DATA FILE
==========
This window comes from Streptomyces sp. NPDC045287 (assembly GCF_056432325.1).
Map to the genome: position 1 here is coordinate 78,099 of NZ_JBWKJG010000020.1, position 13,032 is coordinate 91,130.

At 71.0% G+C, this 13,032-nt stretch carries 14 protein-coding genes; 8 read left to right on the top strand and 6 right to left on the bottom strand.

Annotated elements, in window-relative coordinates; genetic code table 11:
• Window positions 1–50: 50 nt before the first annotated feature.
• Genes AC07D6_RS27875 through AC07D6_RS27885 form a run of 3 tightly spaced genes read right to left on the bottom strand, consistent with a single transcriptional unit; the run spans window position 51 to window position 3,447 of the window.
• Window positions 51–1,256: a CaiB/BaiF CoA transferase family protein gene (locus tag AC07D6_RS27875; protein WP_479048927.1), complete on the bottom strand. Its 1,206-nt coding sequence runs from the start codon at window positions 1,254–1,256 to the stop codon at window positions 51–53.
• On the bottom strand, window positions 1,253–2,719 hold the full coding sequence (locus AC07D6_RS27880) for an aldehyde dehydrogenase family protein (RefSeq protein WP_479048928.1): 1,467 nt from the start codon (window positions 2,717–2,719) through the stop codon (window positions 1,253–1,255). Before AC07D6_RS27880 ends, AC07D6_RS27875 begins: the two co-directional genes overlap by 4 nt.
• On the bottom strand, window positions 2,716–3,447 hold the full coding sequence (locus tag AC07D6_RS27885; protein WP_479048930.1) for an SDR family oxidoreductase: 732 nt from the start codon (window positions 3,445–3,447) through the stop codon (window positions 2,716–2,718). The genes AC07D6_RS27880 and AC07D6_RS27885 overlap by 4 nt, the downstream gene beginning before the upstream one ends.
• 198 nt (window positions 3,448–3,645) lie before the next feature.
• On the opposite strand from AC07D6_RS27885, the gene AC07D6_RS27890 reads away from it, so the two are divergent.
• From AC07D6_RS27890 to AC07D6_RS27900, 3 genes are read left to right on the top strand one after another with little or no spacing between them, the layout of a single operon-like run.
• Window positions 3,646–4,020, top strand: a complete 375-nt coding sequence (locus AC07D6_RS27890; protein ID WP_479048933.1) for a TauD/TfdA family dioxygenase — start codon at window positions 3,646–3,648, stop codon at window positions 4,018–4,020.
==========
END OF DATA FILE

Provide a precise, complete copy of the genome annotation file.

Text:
This window comes from Streptomyces sp. NPDC045287 (assembly GCF_056432325.1).
Map to the genome: position 1 here is coordinate 78,099 of NZ_JBWKJG010000020.1, position 13,032 is coordinate 91,130.

At 71.0% G+C, this 13,032-nt stretch carries 14 protein-coding genes; 8 read left to right on the top strand and 6 right to left on the bottom strand.

Annotated elements, in window-relative coordinates; genetic code table 11:
• Window positions 1–50: 50 nt before the first annotated feature.
• Genes AC07D6_RS27875 through AC07D6_RS27885 form a run of 3 tightly spaced genes read right to left on the bottom strand, consistent with a single transcriptional unit; the run spans window position 51 to window position 3,447 of the window.
• Window positions 51–1,256: a CaiB/BaiF CoA transferase family protein gene (locus tag AC07D6_RS27875; protein WP_479048927.1), complete on the bottom strand. Its 1,206-nt coding sequence runs from the start codon at window positions 1,254–1,256 to the stop codon at window positions 51–53.
• On the bottom strand, window positions 1,253–2,719 hold the full coding sequence (locus AC07D6_RS27880) for an aldehyde dehydrogenase family protein (RefSeq protein WP_479048928.1): 1,467 nt from the start codon (window positions 2,717–2,719) through the stop codon (window positions 1,253–1,255). Before AC07D6_RS27880 ends, AC07D6_RS27875 begins: the two co-directional genes overlap by 4 nt.
• On the bottom strand, window positions 2,716–3,447 hold the full coding sequence (locus tag AC07D6_RS27885; protein WP_479048930.1) for an SDR family oxidoreductase: 732 nt from the start codon (window positions 3,445–3,447) through the stop codon (window positions 2,716–2,718). The genes AC07D6_RS27880 and AC07D6_RS27885 overlap by 4 nt, the downstream gene beginning before the upstream one ends.
• 198 nt (window positions 3,448–3,645) lie before the next feature.
• On the opposite strand from AC07D6_RS27885, the gene AC07D6_RS27890 reads away from it, so the two are divergent.
• From AC07D6_RS27890 to AC07D6_RS27900, 3 genes are read left to right on the top strand one after another with little or no spacing between them, the layout of a single operon-like run.
• Window positions 3,646–4,020, top strand: a complete 375-nt coding sequence (locus AC07D6_RS27890; protein ID WP_479048933.1) for a TauD/TfdA family dioxygenase — start codon at window positions 3,646–3,648, stop codon at window positions 4,018–4,020.